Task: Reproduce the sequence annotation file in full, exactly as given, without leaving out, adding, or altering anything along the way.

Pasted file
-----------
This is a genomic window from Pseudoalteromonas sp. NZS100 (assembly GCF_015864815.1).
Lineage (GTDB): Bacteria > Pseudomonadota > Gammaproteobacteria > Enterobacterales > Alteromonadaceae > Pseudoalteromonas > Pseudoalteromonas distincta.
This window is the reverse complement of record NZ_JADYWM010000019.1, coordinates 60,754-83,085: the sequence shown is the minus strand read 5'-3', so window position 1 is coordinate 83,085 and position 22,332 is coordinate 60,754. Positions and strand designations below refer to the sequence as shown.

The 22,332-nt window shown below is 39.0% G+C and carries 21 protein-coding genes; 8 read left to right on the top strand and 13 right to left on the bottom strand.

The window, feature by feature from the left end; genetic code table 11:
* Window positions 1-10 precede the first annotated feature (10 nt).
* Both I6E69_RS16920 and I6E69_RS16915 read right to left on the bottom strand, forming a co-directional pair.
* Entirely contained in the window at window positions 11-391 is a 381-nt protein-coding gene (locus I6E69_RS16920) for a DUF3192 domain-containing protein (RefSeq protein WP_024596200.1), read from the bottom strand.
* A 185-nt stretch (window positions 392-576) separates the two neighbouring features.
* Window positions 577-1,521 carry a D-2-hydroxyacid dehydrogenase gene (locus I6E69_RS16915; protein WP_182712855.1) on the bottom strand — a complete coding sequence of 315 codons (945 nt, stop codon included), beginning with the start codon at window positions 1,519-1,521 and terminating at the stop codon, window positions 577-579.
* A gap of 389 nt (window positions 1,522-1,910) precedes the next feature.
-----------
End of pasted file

This is a genomic window from Pseudoalteromonas sp. NZS100 (assembly GCF_015864815.1).
Lineage (GTDB): Bacteria > Pseudomonadota > Gammaproteobacteria > Enterobacterales > Alteromonadaceae > Pseudoalteromonas > Pseudoalteromonas distincta.
This window is the reverse complement of record NZ_JADYWM010000019.1, coordinates 60,754-83,085: the sequence shown is the minus strand read 5'-3', so window position 1 is coordinate 83,085 and position 22,332 is coordinate 60,754. Positions and strand designations below refer to the sequence as shown.

The 22,332-nt window shown below is 39.0% G+C and carries 21 protein-coding genes; 8 read left to right on the top strand and 13 right to left on the bottom strand.

The window, feature by feature from the left end; genetic code table 11:
* Window positions 1-10 precede the first annotated feature (10 nt).
* Both I6E69_RS16920 and I6E69_RS16915 read right to left on the bottom strand, forming a co-directional pair.
* Entirely contained in the window at window positions 11-391 is a 381-nt protein-coding gene (locus I6E69_RS16920) for a DUF3192 domain-containing protein (RefSeq protein WP_024596200.1), read from the bottom strand.
* A 185-nt stretch (window positions 392-576) separates the two neighbouring features.
* Window positions 577-1,521 carry a D-2-hydroxyacid dehydrogenase gene (locus I6E69_RS16915; protein WP_182712855.1) on the bottom strand — a complete coding sequence of 315 codons (945 nt, stop codon included), beginning with the start codon at window positions 1,519-1,521 and terminating at the stop codon, window positions 577-579.
* A gap of 389 nt (window positions 1,522-1,910) precedes the next feature.